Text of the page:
Was Howe frustrated at Washington for not taking the bait at White Marsh in early December 1777 to fight outside defensive works and envisioned the same reticence would be shown by the Virginian if the British attempted an offensive action toward Valley Forge?
Or was Howe simply a man of his time and war was not practiced in winter when there were so many variables one could not control, chiefly the unpredictability of Mother Nature?
Was Howe already worried about his reception and defense when he arrived back in England? Only willing to take a low risk-high reward gambit, which he attempted in May 1778 at Barren Hill?
One of his own soldiers,Captain Richard Fitzpatrick in a letter to Charles Fox penned the following;
“If General Howe attempts anything but securing his army for the winter I shall consider him, after what has happened in the north, a very rash man. But if he lets himself be governed by General Grant I shall not be surprised if we get into some cursed scrape.”
Or does this one paragraph explain the main reason behind no winter campaigning, “what has happened in the north.” A clear implication to the disaster of the other field army operating in the northern American colonies, Burgoyne’s that capitulated at Saratoga in October 1777.
Although we will never know for certain, this is a question that has come up in conversations, at book talks, and around the national park at Valley Forge. This is a question Emerging Revolutionary War will grapple with on our second annual bus tour, which will include Valley Forge, this November. Check the link “Bus Tour 2022” on the black banner above to secure your ticket and partake in the ongoing debate on why Howe did not attack. Limited tickets remain.
 Urban, Mark. “Fusiliers: The Saga of a British Redcoat Regiment in the American Revolution (Walker & Company: Manhattan, 2007).
I admit, I was skeptical when I saw the book on the bookshelf of my local bookstore and then again at the county library. Another biography on the Marquis de Lafayette? Was one truly needed? Four days later with the book finished and now laying beside me as I type this review I can emphatically say “yes” that this biography was needed about the most celebrated Frenchman in the history of the United States.
Having read previously a biography solely on Lafayette and another where a historian compared him as a revolutionary brother to Thomas Jefferson, I had a baseline knowledge of the marquis. Mike Duncan, popular history podcaster and New York Times-Bestselling Author provides a very readable, engaging biography that moves gracefully through Lafayette’s life, more graceful than supposedly the young Frenchman’s first dance at Versailles in front of Marie Antoinette.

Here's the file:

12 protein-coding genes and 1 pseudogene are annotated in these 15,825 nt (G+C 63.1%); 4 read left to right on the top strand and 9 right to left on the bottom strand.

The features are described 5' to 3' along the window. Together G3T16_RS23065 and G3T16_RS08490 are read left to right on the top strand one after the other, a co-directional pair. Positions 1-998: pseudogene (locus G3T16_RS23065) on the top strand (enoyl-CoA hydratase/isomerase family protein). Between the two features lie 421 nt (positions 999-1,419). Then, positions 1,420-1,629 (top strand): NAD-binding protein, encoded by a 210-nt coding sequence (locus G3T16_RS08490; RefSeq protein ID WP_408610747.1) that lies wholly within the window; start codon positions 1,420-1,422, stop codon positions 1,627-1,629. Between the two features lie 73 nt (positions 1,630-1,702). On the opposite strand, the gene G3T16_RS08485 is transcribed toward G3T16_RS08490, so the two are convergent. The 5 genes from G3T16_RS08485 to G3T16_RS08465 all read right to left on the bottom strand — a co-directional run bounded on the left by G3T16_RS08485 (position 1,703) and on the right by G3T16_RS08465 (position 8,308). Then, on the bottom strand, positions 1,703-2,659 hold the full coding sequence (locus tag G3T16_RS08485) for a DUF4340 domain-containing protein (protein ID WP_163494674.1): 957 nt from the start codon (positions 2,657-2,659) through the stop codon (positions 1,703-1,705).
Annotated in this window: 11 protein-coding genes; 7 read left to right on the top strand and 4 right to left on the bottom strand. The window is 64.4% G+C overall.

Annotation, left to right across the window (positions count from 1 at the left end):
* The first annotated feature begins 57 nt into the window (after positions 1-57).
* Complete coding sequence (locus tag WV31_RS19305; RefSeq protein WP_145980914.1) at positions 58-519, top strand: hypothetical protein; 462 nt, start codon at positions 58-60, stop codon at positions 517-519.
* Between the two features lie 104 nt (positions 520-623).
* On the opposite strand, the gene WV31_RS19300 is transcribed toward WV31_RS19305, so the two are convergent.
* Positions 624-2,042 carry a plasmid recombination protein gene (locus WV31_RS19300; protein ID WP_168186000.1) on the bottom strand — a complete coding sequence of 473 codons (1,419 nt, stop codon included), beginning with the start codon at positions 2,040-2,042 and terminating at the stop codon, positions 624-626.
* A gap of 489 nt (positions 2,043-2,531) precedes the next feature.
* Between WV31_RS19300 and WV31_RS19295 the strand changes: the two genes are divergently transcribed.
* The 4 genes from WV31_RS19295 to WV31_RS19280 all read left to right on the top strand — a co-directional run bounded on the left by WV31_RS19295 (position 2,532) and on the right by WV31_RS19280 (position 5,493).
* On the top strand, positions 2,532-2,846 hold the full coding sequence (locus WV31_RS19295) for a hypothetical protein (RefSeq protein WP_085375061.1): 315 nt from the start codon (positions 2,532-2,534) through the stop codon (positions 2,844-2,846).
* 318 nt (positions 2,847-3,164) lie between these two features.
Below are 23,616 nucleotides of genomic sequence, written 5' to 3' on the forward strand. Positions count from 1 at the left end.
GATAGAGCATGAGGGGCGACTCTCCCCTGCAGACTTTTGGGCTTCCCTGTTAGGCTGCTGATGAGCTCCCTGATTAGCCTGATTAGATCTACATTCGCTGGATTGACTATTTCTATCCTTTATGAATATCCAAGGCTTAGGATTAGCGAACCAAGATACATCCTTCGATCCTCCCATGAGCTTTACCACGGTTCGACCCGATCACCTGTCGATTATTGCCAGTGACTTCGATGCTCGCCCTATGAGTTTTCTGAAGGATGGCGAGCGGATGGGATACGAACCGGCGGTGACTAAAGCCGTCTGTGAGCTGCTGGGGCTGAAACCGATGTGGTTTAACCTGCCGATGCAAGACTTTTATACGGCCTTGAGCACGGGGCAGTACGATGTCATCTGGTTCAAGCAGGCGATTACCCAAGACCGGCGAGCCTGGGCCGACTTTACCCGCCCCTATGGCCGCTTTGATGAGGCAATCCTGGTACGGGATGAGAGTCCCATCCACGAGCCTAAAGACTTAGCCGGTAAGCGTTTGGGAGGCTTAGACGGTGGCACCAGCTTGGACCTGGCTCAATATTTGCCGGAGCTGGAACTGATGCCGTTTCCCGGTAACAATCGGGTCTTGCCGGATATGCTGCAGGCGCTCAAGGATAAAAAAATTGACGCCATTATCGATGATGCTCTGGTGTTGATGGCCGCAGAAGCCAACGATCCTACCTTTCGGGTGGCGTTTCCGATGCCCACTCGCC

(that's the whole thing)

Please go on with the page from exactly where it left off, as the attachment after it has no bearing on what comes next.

After a brief but concise overview of the young Lafayettes’s formative years, Duncan dedicates the majority of the narrative of how the Frenchman became the “hero of two worlds.” From how he navigated his escape to America in 1777 to the ideals he brought back to France and his hopefulness for creating a better homeland. One of the values of Duncan’s work is his ability to find the inner workings of Lafayette’s demeanor and mindset. This is done by looking at his peers and their criticalness of how the Frenchman navigated the shifting sands of the turbulent French political scene from 1789 through the Napoleon era.
I greatly enjoyed the writing style and the blend of popular and academic historical scholarship that Duncan effortlessly moved between throughout the narrative. This work is definitely a must read for anyone looking for that introductory book about the Marquis de Lafayette. For those who have a little more foundational knowledge there may be limited new material but the primary sources from contemporaries adds a much-needed element of constructing the two worlds that Lafayette moved between.
To walk the footsteps of Lafayette at Valley Forge, join Emerging Revolutionary War in November for our Second Annual Emerging Revolutionary War Bus Tour. Click the “2022 Bus Tour” link on the black bar above to secure your ticket.
April 19th in American Revolutionary War history is usually remembered as the day the “shot heard around the world” happened in the towns of Lexington and Concord, Massachusetts. For the 2022 edition of that day, Emerging Revolutionary War invites you to turn your attention to Valley Forge and a virtual event hosted by the Valley Forge Park Alliance.
Starting at 7 p.m. EDT, Emerging Revolutionary War historian, Phillip S. Greenwalt will present a virtual talk entitled, ‘Timely and Handsome’: Transformation of the Continental Army at Valley Forge. A synopsis of the talk is below.